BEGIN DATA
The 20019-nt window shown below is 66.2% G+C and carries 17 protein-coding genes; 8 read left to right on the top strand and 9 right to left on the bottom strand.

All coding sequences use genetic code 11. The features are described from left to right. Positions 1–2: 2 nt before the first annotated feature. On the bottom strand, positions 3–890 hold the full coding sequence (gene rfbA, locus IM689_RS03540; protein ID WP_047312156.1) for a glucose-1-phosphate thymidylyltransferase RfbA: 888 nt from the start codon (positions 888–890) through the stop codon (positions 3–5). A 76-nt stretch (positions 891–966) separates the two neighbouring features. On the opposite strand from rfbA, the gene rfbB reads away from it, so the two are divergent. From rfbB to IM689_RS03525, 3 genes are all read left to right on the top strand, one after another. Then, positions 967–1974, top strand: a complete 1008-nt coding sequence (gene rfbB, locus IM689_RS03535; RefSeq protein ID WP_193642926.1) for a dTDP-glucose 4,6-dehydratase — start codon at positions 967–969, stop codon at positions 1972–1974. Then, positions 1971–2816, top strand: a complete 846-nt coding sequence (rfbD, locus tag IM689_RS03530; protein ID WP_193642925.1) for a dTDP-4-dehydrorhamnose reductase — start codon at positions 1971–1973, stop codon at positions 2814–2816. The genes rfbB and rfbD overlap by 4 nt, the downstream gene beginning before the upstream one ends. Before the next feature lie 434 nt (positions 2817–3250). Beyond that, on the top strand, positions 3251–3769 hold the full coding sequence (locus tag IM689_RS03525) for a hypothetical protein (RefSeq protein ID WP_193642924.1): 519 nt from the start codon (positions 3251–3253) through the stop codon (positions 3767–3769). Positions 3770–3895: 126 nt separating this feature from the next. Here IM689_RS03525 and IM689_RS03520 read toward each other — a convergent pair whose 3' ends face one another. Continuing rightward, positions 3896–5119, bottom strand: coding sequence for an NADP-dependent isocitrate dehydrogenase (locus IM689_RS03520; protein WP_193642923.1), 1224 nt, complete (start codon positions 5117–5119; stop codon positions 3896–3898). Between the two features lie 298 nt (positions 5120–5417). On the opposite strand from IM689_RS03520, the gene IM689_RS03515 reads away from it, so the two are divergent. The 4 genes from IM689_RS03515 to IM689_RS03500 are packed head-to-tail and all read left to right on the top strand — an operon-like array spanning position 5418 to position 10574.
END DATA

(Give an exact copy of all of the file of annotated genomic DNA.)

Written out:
The 20019-nt window shown below is 66.2% G+C and carries 17 protein-coding genes; 8 read left to right on the top strand and 9 right to left on the bottom strand.

All coding sequences use genetic code 11. The features are described from left to right. Positions 1–2: 2 nt before the first annotated feature. On the bottom strand, positions 3–890 hold the full coding sequence (gene rfbA, locus IM689_RS03540; protein ID WP_047312156.1) for a glucose-1-phosphate thymidylyltransferase RfbA: 888 nt from the start codon (positions 888–890) through the stop codon (positions 3–5). A 76-nt stretch (positions 891–966) separates the two neighbouring features. On the opposite strand from rfbA, the gene rfbB reads away from it, so the two are divergent. From rfbB to IM689_RS03525, 3 genes are all read left to right on the top strand, one after another. Then, positions 967–1974, top strand: a complete 1008-nt coding sequence (gene rfbB, locus IM689_RS03535; RefSeq protein ID WP_193642926.1) for a dTDP-glucose 4,6-dehydratase — start codon at positions 967–969, stop codon at positions 1972–1974. Then, positions 1971–2816, top strand: a complete 846-nt coding sequence (rfbD, locus tag IM689_RS03530; protein ID WP_193642925.1) for a dTDP-4-dehydrorhamnose reductase — start codon at positions 1971–1973, stop codon at positions 2814–2816. The genes rfbB and rfbD overlap by 4 nt, the downstream gene beginning before the upstream one ends. Before the next feature lie 434 nt (positions 2817–3250). Beyond that, on the top strand, positions 3251–3769 hold the full coding sequence (locus tag IM689_RS03525) for a hypothetical protein (RefSeq protein ID WP_193642924.1): 519 nt from the start codon (positions 3251–3253) through the stop codon (positions 3767–3769). Positions 3770–3895: 126 nt separating this feature from the next. Here IM689_RS03525 and IM689_RS03520 read toward each other — a convergent pair whose 3' ends face one another. Continuing rightward, positions 3896–5119, bottom strand: coding sequence for an NADP-dependent isocitrate dehydrogenase (locus IM689_RS03520; protein WP_193642923.1), 1224 nt, complete (start codon positions 5117–5119; stop codon positions 3896–3898). Between the two features lie 298 nt (positions 5120–5417). On the opposite strand from IM689_RS03520, the gene IM689_RS03515 reads away from it, so the two are divergent. The 4 genes from IM689_RS03515 to IM689_RS03500 are packed head-to-tail and all read left to right on the top strand — an operon-like array spanning position 5418 to position 10574.